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FNFAL, sounds like you know what you're doing. Interesting to hear that some people have in fact done this.
 

FN FAL

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UnAnswerd said:
FNFAL, sounds like you know what you're doing. Interesting to hear that some people have in fact done this.
In one way, it's no big deal...in another way, it's a big freaking deal. Everybody is your brother until the rent comes due...bang a plane up or injure someone, without a "rental checkout" and see who your brother is then. Probably the attorney you'll have to hire...if you can afford one.

It's all different now.
 

91100 100 set

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A couple of years ago, during the beginining of my still fledgling career, I was working for a charter/corporate outfit, building some sketchy time in a variety of piston and turbine twins. Got a call from the boss one morning. He asked me if I had any time in any Piper singles. "Nope, not an hour, but I've walked past them a few times." His response, "Well, you're gonna get some today."

He needed me to fly the chief pilot up to East Hampton to rescue a Chieftan that was finally fixed after being broken for some time. My "ground school" on the airplane consisted of him telling me, over the phone, that "it's no different than any of the Cessnas you've ever flown, except you just have to remember to turn on the fuel pump", and "just like any other light plane, your approach and landing speed is gonna be about 3 o'clock on the airpspeed indicator". (I had never thought about that, but it's actually generally true, at least for all the light planes I've ever flown, and as long as the mains touch down first I guess you're gonna make it out in one piece).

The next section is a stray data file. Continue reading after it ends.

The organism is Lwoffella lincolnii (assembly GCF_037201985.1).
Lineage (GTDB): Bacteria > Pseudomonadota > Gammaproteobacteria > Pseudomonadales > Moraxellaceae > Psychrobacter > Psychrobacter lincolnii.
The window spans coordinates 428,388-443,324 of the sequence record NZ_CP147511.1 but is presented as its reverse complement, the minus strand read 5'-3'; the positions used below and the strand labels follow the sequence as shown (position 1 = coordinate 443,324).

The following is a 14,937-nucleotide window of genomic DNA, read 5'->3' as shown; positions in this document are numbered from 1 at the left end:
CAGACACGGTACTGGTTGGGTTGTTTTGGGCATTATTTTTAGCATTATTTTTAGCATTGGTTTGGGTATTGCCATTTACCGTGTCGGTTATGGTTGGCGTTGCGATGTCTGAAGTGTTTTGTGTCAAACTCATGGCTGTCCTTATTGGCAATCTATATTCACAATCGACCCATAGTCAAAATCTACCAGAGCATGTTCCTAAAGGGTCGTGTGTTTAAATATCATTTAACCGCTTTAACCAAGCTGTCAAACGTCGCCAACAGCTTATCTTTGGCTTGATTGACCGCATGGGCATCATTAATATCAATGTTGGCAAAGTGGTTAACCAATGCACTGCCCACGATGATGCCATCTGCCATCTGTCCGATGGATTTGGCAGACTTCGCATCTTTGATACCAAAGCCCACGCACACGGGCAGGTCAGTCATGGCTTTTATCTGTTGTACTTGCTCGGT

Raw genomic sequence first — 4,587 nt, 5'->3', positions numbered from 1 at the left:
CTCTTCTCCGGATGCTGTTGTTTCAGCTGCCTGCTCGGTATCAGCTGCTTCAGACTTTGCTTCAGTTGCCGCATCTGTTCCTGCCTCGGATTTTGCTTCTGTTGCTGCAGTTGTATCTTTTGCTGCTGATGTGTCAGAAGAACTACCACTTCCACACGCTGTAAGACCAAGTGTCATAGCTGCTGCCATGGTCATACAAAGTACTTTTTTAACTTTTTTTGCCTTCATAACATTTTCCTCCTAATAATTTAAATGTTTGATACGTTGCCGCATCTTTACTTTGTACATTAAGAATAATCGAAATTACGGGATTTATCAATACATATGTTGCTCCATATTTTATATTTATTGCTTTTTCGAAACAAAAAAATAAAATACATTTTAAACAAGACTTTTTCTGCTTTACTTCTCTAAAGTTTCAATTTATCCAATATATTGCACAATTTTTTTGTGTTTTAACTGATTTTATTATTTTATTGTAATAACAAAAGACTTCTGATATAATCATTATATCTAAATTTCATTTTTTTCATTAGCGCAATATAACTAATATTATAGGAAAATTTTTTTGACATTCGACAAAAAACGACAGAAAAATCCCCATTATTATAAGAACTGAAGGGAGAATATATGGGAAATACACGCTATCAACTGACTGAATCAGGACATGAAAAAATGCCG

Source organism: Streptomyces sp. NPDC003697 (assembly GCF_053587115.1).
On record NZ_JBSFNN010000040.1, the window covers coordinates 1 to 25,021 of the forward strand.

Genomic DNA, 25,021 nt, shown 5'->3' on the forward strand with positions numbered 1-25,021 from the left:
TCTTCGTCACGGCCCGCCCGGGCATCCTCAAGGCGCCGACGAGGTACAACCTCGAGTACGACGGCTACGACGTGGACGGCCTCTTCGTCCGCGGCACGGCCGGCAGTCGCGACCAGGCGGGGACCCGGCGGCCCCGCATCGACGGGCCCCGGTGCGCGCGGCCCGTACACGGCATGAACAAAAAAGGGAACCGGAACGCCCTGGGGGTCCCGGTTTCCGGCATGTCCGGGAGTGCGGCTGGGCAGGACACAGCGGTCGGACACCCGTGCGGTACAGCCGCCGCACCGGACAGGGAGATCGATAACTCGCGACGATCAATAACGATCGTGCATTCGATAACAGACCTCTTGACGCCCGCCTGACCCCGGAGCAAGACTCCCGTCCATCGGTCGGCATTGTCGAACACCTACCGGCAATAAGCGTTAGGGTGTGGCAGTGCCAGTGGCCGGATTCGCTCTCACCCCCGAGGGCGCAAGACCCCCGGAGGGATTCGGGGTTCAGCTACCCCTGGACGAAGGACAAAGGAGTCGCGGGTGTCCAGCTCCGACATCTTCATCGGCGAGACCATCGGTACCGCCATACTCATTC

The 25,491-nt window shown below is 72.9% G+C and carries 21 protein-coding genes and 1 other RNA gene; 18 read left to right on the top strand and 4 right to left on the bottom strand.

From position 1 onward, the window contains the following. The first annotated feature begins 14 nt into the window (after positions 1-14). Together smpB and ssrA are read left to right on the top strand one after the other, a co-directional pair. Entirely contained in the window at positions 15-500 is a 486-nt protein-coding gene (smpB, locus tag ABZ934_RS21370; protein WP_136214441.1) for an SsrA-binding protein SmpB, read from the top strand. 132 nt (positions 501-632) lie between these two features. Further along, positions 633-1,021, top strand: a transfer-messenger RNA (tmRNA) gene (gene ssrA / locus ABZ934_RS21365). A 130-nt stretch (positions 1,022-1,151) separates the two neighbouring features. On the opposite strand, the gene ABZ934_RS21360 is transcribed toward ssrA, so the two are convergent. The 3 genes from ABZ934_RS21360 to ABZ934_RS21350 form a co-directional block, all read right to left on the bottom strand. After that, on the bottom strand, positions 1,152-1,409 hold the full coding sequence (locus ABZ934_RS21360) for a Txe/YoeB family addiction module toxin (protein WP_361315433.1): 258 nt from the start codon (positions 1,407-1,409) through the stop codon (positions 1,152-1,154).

Granted, the chief pilot was with me for the first leg and there were no surprises. And I was liscensed and technically qualified to fly the thing (an Arrow? Archer? whatever Piper calls it's low wing, normally aspirated, fixed pitch, fixed gear 4-seater), but I can only imagine the field day the powers-that-be would have had if something untoward had happened on the return flight when I was by myself. Zero dual received in the type, and about 20 minutes of time to preflight, locate all the switches, find the POH buried in the backseat pocket (nevermind actually look it over), figure out the seat adjustment and seatbelts, and we're off.

The things we do when we are trying to fill our logbooks.
 
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9GClub

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Goose Egg said:
Yes, actually. I flew a 152 without a rental checkout after I had flown ~100 hours in a 172. I know, I'm a pretty big rebel.
You're regressing Goose.....
 

USMCmech

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Kream926 said:
you have to get checked out if you plan to rent from an fbo. youll go with one of their cfi's and demonstrate that you can fly, like a mini checkride
What amazes me is that so many pilots belive that this is an FAA requirement, not so!

Your pilot liscense says "Private Pilot, airplane/single engine land" Than means provided you have the apropriate endorsements you can hop into ANY single engine airplane.

Get your PPL in a PA-28, get your HP & complex endorsements in Bonanza, hop right into a Caravan and fire it up. Never touched a turboprop before in your life? Not an issue in the eyes of the FAA.

Only when you start flying a few of the old WW2 fighters does the FAA step in requireing a letter of authorization (LOA) for anything bigger than an AT-6.